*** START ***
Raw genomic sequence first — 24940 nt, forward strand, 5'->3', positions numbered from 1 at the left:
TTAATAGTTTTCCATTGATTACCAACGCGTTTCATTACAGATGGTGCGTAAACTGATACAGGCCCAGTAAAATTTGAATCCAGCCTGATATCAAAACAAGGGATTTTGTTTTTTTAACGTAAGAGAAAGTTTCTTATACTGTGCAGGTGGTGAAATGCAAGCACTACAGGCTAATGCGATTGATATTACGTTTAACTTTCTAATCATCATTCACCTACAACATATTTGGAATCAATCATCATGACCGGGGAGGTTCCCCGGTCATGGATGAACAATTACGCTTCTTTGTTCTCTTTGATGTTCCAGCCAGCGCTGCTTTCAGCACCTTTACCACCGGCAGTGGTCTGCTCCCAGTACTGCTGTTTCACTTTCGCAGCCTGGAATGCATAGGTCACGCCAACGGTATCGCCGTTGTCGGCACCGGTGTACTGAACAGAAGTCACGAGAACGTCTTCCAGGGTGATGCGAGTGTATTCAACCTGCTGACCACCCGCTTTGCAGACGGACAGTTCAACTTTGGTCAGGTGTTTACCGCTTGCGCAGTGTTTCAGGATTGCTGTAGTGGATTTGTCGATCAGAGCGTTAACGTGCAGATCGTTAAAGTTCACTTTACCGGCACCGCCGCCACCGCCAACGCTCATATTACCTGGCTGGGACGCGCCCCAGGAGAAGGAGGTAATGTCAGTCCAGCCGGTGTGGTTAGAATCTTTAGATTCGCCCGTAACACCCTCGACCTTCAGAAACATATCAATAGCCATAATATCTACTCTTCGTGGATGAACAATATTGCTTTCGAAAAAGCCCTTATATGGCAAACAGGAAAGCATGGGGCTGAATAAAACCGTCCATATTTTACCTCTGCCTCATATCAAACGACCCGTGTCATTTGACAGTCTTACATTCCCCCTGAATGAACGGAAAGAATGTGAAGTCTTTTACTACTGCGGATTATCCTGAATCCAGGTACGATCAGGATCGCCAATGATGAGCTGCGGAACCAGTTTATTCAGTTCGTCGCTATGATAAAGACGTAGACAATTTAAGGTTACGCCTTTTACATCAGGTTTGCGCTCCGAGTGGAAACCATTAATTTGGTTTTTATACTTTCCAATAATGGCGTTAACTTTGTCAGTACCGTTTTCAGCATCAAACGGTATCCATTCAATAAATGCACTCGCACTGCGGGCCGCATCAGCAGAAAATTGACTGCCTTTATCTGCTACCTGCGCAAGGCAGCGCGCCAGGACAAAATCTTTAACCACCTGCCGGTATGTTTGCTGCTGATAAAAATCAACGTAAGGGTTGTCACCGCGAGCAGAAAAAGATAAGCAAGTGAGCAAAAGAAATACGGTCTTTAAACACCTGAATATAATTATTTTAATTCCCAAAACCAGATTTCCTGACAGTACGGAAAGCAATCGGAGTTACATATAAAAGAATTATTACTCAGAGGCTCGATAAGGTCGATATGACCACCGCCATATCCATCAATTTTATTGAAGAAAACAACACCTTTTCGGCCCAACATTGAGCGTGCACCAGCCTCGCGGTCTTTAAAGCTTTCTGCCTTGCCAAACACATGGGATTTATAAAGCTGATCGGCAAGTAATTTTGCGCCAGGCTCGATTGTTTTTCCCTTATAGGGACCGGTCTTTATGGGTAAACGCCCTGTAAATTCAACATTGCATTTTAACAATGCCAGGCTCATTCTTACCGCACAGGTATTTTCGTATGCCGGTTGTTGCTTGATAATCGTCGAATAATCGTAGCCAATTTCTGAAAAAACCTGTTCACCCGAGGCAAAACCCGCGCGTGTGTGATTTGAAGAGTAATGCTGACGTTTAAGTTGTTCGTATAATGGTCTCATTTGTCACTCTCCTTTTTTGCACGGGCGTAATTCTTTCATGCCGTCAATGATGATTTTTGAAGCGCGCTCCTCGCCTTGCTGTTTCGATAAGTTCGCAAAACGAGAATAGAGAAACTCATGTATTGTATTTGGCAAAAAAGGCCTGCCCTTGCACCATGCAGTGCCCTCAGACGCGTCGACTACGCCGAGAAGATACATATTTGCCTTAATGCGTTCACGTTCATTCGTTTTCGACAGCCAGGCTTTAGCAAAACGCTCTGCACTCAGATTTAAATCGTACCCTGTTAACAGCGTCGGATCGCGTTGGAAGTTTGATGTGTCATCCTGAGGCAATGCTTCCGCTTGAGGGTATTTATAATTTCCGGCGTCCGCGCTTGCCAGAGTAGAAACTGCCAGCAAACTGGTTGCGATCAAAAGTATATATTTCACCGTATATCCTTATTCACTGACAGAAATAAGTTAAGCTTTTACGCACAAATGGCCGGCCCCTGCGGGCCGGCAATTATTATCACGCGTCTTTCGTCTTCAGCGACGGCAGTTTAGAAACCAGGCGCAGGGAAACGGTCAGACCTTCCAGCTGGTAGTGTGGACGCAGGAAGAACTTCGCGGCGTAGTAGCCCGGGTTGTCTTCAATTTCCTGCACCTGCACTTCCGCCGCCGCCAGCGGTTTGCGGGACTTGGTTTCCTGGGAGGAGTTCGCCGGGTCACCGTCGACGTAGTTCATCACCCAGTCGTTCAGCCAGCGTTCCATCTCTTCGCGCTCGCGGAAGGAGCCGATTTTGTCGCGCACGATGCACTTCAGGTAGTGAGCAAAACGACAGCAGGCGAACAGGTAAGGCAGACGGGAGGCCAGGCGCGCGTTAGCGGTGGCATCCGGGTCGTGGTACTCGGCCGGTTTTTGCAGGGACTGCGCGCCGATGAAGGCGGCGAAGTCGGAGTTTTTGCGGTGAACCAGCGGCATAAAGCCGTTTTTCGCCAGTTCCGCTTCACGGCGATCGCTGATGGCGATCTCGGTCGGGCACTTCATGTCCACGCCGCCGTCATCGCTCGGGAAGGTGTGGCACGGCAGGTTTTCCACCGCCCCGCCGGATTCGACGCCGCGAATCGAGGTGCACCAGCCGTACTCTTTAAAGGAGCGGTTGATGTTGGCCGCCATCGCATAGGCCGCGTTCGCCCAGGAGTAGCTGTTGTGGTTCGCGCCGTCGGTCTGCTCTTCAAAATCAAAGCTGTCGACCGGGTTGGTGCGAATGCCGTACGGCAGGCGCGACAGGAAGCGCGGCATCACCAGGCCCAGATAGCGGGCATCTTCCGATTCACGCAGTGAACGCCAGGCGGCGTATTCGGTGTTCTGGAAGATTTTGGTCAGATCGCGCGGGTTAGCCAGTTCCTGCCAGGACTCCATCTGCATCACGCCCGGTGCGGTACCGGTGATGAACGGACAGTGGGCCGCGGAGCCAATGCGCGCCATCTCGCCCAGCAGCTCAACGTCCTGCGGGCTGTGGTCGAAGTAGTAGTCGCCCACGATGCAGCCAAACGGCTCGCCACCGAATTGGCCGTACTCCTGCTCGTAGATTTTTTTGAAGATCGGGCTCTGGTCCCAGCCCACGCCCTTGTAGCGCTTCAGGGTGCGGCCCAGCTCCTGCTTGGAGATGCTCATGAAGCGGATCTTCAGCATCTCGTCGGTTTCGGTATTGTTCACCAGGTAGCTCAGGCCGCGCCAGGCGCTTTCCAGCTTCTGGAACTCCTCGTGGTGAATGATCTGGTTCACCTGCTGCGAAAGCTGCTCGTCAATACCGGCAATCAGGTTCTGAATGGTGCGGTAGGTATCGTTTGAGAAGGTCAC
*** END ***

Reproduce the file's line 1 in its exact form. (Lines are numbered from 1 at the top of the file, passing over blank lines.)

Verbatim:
Raw genomic sequence first — 24940 nt, forward strand, 5'->3', positions numbered from 1 at the left: